The store has dressed 39 out of 44 sitting US presidents including Barack Obama (the topcoat and scarf he wore on his inauguration were from Brooks Brothers). More than two centuries after its founding, the company has been facing difficulties during the coronavirus pandemic and filed for bankruptcy protection in July. Brand management firm Authentic Brands and shopping centre owner Simon Property have now acquired the company and, while it isn't in quite the tip-top shape that it was, 125 of the 200 stores will remain open under the new management.
Students and academics will be familiar with John Wiley & Sons – now shortened to just Wiley – as it’s one of the world’s largest publishing companies. The publisher specialises in academic materials and has 23 imprints including The Culinary Institute of America and Bloomberg Press, as well as publishing the works of more than 450 Nobel Laureates throughout its history. Unlike most companies, Wiley has seen a boom in sales during the pandemic thanks to online research becoming pivotal as access to in-person facilities is restricted.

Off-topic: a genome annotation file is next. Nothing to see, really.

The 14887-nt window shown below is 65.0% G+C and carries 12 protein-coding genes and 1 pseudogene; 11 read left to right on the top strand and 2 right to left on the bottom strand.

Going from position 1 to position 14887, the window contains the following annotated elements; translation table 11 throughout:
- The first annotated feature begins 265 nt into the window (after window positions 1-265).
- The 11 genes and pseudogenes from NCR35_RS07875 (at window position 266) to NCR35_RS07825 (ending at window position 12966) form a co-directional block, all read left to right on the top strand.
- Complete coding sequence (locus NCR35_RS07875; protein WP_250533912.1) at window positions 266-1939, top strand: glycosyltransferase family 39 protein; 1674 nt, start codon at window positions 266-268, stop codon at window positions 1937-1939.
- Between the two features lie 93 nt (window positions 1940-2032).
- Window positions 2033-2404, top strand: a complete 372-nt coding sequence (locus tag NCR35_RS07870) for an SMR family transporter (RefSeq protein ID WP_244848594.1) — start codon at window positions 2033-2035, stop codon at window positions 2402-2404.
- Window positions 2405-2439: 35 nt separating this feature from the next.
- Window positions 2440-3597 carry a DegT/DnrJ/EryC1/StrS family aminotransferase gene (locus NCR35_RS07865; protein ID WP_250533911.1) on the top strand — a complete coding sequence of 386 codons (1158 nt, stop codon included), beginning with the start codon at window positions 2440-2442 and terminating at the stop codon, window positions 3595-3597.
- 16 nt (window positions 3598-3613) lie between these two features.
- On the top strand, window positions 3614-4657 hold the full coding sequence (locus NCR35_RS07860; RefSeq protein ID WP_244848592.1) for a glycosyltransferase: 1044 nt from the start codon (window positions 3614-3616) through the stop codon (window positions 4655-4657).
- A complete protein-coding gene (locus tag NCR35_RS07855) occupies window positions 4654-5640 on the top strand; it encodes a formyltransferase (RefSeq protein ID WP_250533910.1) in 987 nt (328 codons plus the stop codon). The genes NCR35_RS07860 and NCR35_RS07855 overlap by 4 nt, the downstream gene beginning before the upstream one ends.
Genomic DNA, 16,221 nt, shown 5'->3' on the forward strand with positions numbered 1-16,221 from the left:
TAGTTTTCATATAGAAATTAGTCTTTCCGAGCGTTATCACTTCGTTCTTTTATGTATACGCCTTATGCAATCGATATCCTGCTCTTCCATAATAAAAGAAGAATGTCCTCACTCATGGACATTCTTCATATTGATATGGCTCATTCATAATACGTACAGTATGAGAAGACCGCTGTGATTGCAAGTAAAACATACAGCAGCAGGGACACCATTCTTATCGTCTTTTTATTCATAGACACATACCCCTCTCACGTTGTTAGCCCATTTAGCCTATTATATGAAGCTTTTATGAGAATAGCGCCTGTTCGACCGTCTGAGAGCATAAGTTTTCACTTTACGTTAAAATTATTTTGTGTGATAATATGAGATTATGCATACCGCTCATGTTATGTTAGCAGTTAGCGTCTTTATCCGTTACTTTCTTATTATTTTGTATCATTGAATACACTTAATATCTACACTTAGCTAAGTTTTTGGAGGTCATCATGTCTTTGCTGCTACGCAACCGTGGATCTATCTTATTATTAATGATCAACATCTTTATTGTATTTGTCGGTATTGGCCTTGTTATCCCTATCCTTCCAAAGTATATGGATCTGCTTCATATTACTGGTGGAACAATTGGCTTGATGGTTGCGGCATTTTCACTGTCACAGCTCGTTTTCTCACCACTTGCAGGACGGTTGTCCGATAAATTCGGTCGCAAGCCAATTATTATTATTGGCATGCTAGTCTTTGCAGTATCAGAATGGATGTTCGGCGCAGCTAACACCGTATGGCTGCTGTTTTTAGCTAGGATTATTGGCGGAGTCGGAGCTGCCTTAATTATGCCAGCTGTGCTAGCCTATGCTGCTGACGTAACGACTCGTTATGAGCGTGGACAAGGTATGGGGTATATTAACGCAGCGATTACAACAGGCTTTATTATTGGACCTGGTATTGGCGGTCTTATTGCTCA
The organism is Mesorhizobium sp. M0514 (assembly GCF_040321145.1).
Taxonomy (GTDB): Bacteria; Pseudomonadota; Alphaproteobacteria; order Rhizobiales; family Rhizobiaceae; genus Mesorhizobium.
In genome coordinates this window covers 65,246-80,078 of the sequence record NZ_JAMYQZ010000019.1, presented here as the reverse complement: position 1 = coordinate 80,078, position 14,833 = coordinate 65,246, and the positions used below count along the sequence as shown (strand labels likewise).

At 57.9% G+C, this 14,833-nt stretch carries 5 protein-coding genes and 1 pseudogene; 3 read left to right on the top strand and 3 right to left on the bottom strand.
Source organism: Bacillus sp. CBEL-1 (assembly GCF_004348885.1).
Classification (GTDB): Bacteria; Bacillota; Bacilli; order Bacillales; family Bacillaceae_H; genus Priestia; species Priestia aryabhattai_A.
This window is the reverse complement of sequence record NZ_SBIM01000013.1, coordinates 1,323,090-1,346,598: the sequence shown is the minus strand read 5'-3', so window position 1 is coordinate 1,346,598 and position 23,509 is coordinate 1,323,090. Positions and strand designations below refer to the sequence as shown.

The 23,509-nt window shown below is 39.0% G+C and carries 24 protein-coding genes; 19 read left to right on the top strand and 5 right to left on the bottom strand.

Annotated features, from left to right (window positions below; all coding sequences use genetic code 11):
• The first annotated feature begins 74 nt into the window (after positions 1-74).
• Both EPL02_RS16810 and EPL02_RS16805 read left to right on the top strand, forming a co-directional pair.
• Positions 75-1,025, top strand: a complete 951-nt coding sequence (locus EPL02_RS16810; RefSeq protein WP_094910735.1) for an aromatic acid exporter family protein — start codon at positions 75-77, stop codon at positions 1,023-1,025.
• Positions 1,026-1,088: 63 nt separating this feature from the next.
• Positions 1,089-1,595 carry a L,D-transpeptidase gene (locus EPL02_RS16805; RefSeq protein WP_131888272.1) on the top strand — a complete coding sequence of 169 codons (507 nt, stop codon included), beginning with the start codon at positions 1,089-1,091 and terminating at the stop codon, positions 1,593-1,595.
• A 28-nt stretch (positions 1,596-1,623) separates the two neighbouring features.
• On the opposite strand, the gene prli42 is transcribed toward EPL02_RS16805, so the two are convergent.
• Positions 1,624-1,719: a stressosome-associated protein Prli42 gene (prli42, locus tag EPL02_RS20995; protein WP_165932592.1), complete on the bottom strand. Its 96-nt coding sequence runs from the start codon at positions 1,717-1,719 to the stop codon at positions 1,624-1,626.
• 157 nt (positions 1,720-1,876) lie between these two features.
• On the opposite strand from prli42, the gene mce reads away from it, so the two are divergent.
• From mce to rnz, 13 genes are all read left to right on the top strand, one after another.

The French Revolution drove E.I. du Pont to America from France in 1799. It was here that the chemist, who had studied explosive production techniques under noted French chemist Antoine Lavoisier, founded his chemicals company in 1802. It first developed explosive powder and later dynamite, which remained its main products until the turn of the 20th century.
Nowadays, DuPont is a global provider of an array of chemicals and materials, from Fabrikoid (artificial leather) to Teflon (non-stick covering for cooking utensils). The company has shifted its gaze to sustainability in recent years with the development of products including corn-based bio-fuels and biodegradable ingredients for cosmetics.